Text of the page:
From the Washington Post Plum Line: The Wall Street Journal editor’s nonchalance “suggests a lack of preparedness for what we may be facing.”
Here’s another from Greg Sargent’s Plum Line: If the headline does not convey the fact that Trump’s claim is in question or open to doubt, based on the known facts, then it is insufficiently informative.
For instance, the Bloomberg headline
“Trump seeks credit for 5,000 Sprint jobs already touted” is better than
the New York Times headline
“Trump Takes Credit for Sprint Plan to Add 5,000 Jobs in U.S.”
Start noticing headlines!
Jargon is power.
When I was a dance critic, in the ’70s and ’80s, my job was to translate jargon so that non-dancers would understand.
When I was a freelance reporter, during the same time period, I had to use jargon to convince big city editors to believe I knew what I was doing.
When I was a business writer, 1986 to 2006 plus, my job was to translate all kinds of business topics so that non-MBAs would understand.
It’s all about keeping it simple, says John Lanchester in an article in the current New Yorker, entitled Money Talks: Learning the language of finance.
Adopt the jargon of the field you want to enter. Like a patois, you are believable when — to an editor — the first thing you ask is “are you on deadline?”
Don’t accept the jargon of the field you don’t know about. If you see it, the author is lazy.
Full disclosure: Many an editor has blue penciled my own less-than-clear copy.
McPhee Shines His Flashligiht: Stephen Ornes quotes the redoubtable John Mcphee in a December 6 blog post about how science writers can fashion their opening sentence. About how in a 2010 interview in the Paris Review McPhee says the right lead shines a flashlight into a dark well etc. etc.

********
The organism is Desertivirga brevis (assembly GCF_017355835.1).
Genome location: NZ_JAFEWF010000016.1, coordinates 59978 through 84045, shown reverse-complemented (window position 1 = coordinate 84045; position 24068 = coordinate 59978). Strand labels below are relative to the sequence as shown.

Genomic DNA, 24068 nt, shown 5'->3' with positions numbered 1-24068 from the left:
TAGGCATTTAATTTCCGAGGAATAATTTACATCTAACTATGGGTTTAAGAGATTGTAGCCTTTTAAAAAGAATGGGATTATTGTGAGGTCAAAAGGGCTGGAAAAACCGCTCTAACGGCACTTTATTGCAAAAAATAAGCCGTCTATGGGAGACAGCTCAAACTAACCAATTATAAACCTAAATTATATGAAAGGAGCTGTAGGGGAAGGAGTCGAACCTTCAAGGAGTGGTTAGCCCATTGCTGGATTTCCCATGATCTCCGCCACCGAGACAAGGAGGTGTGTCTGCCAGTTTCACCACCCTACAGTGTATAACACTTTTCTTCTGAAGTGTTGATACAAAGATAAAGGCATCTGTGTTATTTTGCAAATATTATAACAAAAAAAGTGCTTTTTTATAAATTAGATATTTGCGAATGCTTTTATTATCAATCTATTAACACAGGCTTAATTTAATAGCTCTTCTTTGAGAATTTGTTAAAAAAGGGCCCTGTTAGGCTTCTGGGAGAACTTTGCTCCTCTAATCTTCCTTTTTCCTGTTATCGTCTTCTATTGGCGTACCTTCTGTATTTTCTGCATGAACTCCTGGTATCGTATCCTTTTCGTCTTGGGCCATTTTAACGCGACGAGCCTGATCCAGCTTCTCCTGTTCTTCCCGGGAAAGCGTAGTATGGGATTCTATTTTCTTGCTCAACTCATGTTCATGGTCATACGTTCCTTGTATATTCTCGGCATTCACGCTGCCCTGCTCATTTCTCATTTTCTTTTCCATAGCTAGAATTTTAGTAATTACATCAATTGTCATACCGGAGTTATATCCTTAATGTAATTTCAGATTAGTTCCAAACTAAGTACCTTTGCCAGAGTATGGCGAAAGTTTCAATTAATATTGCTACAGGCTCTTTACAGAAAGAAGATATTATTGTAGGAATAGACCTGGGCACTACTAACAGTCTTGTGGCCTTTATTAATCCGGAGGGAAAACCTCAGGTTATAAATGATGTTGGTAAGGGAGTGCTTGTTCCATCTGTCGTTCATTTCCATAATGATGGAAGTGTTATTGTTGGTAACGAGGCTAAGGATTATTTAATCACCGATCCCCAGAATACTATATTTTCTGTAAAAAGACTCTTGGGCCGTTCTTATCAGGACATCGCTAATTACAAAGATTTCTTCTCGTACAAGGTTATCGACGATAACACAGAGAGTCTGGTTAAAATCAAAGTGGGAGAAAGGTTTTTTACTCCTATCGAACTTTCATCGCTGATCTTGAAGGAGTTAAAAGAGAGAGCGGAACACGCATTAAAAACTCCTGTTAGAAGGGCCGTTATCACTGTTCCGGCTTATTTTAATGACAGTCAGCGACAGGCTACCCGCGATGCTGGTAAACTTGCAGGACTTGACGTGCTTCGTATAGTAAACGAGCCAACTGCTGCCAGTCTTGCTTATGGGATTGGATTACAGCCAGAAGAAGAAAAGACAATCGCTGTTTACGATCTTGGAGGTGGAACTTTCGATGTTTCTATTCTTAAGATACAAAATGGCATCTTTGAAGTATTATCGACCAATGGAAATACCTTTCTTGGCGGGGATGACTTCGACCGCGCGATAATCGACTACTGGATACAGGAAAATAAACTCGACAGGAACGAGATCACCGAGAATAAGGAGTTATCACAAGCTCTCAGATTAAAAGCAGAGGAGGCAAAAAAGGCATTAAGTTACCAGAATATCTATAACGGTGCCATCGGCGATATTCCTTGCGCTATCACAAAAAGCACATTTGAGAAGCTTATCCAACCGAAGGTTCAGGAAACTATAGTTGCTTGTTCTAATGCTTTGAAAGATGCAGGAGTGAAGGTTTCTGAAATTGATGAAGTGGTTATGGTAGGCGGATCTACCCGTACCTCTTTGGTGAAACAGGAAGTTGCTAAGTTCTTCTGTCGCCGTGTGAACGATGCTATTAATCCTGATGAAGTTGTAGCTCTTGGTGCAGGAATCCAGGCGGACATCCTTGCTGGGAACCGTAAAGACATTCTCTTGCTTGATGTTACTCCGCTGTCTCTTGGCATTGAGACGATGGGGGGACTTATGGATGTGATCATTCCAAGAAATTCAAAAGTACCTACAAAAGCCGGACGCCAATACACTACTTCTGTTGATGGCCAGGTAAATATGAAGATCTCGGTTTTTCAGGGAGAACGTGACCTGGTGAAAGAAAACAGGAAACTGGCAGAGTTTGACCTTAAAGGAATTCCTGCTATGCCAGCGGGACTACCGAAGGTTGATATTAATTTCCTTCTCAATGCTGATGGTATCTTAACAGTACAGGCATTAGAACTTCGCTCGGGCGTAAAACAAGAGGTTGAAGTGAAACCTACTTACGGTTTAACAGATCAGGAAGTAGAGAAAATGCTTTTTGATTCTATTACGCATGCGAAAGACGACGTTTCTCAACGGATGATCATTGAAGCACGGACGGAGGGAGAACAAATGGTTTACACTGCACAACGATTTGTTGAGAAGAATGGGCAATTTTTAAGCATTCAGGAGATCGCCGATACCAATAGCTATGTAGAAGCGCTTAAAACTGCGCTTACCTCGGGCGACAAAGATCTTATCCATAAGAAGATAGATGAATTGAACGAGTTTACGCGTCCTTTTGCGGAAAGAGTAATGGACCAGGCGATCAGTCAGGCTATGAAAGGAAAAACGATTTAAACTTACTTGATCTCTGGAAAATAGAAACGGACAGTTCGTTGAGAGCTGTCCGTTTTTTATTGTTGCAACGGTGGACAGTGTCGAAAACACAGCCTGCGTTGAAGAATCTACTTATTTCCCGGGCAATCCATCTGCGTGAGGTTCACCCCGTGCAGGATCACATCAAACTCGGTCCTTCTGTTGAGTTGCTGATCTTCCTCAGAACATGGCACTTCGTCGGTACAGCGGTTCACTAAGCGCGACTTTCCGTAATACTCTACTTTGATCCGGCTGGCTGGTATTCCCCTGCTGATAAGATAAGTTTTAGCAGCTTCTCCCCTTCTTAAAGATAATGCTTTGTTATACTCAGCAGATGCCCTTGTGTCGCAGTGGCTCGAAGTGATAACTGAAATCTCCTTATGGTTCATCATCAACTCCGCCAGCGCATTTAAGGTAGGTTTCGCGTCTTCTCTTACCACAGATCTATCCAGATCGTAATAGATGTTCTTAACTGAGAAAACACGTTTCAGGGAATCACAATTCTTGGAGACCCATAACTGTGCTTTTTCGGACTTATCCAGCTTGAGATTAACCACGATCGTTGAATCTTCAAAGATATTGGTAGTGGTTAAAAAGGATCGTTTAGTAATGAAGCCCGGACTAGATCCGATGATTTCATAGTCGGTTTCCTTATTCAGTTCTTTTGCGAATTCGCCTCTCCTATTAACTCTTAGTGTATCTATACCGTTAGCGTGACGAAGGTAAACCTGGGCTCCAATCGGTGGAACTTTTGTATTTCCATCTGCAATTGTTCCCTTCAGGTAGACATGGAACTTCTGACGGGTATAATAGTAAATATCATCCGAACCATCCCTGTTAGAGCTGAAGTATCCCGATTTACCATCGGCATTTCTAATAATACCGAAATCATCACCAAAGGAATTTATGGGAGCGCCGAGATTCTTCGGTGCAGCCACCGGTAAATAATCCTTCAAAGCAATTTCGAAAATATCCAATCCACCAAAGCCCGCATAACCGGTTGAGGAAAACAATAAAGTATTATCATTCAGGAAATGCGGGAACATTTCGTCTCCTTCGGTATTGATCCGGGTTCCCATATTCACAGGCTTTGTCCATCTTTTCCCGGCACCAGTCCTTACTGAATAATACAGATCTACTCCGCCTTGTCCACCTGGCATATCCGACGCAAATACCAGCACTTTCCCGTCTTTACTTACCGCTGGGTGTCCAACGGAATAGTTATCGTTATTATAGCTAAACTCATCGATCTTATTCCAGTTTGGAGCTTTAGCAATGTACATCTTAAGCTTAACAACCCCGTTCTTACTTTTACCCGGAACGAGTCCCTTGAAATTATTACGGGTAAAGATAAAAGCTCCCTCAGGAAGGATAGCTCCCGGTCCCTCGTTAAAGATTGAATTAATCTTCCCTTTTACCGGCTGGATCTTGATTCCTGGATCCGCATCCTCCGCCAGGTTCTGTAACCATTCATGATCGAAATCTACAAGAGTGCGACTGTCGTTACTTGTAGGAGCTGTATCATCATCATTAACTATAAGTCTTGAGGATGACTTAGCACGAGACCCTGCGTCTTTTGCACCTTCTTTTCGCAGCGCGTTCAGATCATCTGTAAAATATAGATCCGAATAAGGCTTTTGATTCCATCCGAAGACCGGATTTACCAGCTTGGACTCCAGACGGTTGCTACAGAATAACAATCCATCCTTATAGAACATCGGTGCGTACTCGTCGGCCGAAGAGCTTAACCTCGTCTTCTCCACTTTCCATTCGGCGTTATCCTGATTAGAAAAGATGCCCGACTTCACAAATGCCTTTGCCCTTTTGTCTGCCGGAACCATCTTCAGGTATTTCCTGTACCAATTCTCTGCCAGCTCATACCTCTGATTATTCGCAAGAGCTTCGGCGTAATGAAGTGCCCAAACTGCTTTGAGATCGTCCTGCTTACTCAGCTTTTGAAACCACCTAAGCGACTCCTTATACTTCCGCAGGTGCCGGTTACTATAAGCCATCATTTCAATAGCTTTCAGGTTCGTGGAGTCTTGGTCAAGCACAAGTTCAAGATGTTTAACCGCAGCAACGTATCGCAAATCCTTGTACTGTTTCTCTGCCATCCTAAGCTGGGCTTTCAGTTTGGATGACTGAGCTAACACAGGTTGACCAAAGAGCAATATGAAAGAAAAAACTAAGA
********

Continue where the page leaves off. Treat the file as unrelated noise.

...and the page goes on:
McPhee has been using that metaphor for long time. I quoted him on it at least 20 years ago. It’s still about the best one around.
Anna Quindlen made a speech to healthcare professionals about how doctors should treat patients and their families. Her 83-year-old father had recently died from burns over 40 percent of his body. She praised his caregivers.
As you would imagine, her words are potent. “They put a human face, a series of human faces, on my father’s care.” Her speech is online at HumanizingMedicine.org, and read it now because it will be taken off the web in December.
In her comments on medicine Quindlen talks about journalism. Newspapers used to be faceless dispensers of information, and readers “had their back fences to chew over their tragedies, their disappointments, and their dreams.” Now newspapers use social media to facilitate those discussions.
She likens the power relationships inherent in medicine with the power that journalists have. When interviewed, you have every good reason to wonder whether I will get your story right — or wrong. But doctors have power over our very lives.
And so she makes the case for empowered patients, patients and family members who are armed with knowledge, who want to be treated as individuals. “People want the press to see them . . . as a person. They want the doctors and nurses to see them as something more than files. . . We are part of a society that has suddenly discovered that it has no human face and that is terrified and repelled by that fact. ”
I learned of Quindlen’s speech from another of my favorite writers.